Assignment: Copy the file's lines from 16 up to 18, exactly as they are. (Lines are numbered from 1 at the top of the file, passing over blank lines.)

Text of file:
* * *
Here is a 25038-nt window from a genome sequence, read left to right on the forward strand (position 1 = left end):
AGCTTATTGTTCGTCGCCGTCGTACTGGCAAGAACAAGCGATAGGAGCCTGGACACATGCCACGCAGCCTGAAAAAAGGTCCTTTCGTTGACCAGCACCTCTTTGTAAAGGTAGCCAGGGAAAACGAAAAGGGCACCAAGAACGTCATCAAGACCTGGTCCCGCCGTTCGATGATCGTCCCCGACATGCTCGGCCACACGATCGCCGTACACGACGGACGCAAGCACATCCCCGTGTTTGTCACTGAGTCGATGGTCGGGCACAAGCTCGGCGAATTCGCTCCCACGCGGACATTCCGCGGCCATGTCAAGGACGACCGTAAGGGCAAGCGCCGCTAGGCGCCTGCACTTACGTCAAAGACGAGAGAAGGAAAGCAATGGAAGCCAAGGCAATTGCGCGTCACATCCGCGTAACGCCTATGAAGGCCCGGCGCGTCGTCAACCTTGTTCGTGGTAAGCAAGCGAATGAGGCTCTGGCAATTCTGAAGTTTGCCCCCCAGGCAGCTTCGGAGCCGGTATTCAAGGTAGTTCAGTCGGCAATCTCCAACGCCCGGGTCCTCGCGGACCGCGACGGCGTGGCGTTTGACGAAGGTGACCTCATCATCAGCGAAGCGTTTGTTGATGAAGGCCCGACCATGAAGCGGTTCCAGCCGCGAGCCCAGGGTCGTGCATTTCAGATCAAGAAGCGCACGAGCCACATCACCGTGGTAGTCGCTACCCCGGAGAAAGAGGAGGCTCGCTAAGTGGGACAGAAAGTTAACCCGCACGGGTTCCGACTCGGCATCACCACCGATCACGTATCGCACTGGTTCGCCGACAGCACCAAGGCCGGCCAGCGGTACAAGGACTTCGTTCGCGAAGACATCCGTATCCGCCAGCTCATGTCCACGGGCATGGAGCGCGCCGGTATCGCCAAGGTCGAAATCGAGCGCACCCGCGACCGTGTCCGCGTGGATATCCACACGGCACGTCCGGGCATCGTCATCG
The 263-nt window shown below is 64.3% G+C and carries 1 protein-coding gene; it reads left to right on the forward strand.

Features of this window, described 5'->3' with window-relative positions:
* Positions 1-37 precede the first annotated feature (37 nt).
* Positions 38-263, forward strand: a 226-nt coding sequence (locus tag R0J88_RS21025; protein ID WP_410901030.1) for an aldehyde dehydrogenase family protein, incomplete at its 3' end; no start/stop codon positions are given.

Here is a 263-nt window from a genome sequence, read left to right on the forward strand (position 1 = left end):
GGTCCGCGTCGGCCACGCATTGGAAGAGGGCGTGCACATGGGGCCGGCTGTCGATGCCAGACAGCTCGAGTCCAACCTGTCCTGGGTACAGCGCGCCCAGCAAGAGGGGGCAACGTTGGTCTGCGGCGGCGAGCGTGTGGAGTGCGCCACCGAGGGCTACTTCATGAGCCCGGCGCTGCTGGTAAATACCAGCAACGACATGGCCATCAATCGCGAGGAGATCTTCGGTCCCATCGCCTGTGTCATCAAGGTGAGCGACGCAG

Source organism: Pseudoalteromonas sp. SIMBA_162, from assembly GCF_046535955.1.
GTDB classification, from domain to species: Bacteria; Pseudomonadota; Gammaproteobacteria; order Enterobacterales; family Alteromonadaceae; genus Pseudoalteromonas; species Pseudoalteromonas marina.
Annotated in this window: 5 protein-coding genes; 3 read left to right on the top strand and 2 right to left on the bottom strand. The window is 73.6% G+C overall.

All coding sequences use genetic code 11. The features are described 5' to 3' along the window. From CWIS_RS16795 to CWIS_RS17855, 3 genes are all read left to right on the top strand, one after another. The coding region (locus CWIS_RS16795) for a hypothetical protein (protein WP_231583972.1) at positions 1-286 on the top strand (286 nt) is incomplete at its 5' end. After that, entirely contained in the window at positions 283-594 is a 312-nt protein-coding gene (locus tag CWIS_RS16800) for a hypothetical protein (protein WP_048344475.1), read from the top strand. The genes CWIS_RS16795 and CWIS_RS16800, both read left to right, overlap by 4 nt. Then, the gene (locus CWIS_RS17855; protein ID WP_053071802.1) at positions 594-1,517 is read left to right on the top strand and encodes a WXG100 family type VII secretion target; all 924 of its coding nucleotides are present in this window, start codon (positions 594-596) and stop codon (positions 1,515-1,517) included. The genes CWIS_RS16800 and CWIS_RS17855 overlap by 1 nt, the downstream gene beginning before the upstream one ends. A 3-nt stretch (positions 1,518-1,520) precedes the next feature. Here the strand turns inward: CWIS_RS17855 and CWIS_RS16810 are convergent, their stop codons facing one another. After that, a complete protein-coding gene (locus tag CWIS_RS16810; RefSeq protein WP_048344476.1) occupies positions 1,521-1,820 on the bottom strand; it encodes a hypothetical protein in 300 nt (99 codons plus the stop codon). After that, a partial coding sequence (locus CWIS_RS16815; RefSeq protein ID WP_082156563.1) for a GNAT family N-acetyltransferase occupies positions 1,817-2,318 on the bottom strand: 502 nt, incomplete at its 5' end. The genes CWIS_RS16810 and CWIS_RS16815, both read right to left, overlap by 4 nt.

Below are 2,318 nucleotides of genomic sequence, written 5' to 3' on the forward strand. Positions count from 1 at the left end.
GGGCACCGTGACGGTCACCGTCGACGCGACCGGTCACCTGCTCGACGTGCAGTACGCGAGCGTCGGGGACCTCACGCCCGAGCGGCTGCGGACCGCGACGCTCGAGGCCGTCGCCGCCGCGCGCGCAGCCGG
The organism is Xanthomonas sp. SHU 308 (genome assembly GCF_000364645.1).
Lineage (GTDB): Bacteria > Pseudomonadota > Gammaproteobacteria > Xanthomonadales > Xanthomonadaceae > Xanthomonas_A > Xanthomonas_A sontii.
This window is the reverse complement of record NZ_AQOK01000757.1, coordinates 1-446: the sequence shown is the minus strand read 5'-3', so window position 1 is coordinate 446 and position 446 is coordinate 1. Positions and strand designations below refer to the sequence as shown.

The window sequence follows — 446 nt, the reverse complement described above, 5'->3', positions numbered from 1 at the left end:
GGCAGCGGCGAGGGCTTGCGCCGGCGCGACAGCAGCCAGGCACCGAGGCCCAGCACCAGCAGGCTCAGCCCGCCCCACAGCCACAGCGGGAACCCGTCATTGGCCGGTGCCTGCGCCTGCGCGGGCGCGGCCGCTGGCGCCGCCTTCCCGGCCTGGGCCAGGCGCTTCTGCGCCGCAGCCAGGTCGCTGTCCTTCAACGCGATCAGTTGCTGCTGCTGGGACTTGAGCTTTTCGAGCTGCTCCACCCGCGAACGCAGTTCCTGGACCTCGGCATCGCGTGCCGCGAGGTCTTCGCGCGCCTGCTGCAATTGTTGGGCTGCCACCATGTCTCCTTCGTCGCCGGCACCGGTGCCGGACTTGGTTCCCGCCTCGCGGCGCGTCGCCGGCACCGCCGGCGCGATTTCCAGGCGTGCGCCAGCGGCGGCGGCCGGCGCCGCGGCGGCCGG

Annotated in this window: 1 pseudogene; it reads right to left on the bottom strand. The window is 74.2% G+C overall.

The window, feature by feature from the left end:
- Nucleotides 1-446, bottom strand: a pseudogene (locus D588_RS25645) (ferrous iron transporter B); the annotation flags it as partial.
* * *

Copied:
Lineage (GTDB): Bacteria > Pseudomonadota > Gammaproteobacteria > Xanthomonadales > Xanthomonadaceae > Xanthomonas_A > Xanthomonas_A sontii.
This window is the reverse complement of record NZ_AQOK01000757.1, coordinates 1-446: the sequence shown is the minus strand read 5'-3', so window position 1 is coordinate 446 and position 446 is coordinate 1. Positions and strand designations below refer to the sequence as shown.

The window sequence follows — 446 nt, the reverse complement described above, 5'->3', positions numbered from 1 at the left end: